My name is Kevin Dennison, known in the derbyverse as Kevlar, and I’m pansexual.
Throughout my life I have been physically and emotionally attracted to men and women, regardless of how they necessarily identify their own gender or sexuality. Pansexual, bisexual, gender-blind, whatever. The meanings of all of these words can easily blur together depending on who you talk to. But, it’s the term I have chosen for myself as I continue to explore my sexuality and my self-identity and it’s the term I have chosen to use in, hopefully, engaging conversation. Maybe I’ll always be pansexual. Maybe one day I’ll just be Kevin, or Kevlar. Who knows! I have had relations with both sexes. Some that have been very good, some that have been very hurtful, but I have learned from each and every one of them.
Roller derby, like many of you, has saved my soul too. I know there are those out there who find this cheesy, I did too at first, but it’s true. For YEARS I disliked myself, I was unhappy, I was scared, I was alone, depressed, anxious, stressed and felt empty inside. I simply… did not like Kevin. I hated him actually.
He was weak, he was defensive, he was scared, he was irritable, he was overweight, drinking to numb himself, not sleeping, not showering for days, overeating to kill time during the day, obsessed with World of Warcraft, rarely socializing, always feeling awkward, uncomfortable and miserable and bitter AND… I HATED how pathetic that made me feel. Derby offered me an outlet to start to change that, and that change has been HUGE.
Here’s Kevin, to Kevlar, after just one year. This is the change derby has instilled in me. This is the confidence and strength it has helped me discover in myself. And yet, for quite some time I’ve STILL felt empty. I’ve still felt anxious and stressed and exhausted. Until yesterday, when one video changed my outlook on everything. If you haven’t seen it yet. Please WATCH IT NOW. This is Ash Beckham and a few of her words has helped me find that last push to bust open my closet door: “All a closet is, is a hard conversation. And although our topics may vary tremendously, the experience of being in and coming out of the closet is universal. It is scary, and we hate it, and it needs to be done…. no matter what your walls are made of, a closet is no place for a person to live.”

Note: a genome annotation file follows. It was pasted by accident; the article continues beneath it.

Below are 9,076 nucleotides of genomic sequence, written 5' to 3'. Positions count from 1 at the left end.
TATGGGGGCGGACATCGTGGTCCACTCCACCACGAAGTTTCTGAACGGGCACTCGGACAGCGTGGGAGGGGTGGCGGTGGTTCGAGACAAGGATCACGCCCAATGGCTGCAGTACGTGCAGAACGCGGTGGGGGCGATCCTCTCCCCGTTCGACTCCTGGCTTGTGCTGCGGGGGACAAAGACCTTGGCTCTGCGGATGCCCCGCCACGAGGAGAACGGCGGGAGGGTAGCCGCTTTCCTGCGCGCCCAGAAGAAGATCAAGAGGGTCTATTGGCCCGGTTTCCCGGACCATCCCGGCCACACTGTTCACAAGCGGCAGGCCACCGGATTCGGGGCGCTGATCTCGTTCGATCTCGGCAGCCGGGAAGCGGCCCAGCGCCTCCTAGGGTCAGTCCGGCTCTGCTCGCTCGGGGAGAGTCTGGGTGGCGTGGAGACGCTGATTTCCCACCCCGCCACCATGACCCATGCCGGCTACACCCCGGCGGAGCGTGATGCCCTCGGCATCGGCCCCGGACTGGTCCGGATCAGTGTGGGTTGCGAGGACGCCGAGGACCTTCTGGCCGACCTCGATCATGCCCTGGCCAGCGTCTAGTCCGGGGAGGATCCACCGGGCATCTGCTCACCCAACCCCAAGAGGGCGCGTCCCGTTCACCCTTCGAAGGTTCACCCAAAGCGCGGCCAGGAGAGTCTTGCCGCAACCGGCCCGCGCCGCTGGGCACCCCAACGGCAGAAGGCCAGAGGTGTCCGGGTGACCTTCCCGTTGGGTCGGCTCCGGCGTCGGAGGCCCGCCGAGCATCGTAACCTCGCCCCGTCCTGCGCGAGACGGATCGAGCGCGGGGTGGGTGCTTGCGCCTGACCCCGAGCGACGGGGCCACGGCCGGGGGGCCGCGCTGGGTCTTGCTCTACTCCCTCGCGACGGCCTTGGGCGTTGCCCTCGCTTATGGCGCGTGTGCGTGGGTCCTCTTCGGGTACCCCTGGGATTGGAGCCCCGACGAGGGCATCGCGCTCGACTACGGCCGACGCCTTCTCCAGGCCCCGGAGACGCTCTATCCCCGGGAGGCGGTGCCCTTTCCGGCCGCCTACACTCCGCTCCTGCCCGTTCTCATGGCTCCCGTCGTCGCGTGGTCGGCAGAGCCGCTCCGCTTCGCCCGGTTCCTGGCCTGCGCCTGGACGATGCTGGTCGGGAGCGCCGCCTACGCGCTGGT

A great deal about this video hit me square in the face like a ton of bricks. The long term damages of not having hard conversations, holding onto grenades, being yourself, etc. But one part in particular hit me and knocked me flat on my backside. It was this: “We have all been there before and you may feel so very alone but you are not. And we know it’s hard but we need you out here, no matter what your walls are made of. Because I guarantee you there are others peering through the keyhole of their closet looking for the next brave soul to burst the door open, so be that person and show the world that we are bigger than our closets.”
To every single one of you derby girls and boys out there, be you skaters, officials, announcers, coaches or fans, I want to say thank you. I have looked out through my keyhole at so many of you and your bravery in being yourself, breaking down your doors and living the lives you want to live has gradually helped me find the strength to do the same. I’m DONE with this closet. It is depressing in here, lonely, empty, draining and my hand hurts from clutching this grenade. That’s enough. No more.
So, to anyone and everyone of you derby folk out there still hiding in your closet, still holding your grenades, still peeping through your keyhole. You’re NOT alone either. You are in a sport surrounded by SO many others who have experienced that fear, that anxiety, that stress and that exhaustion, just as you have. And when, or if, you’re ready… PLEASE bust open whatever that goddamn door is keeping you locked up with. Come out and join us.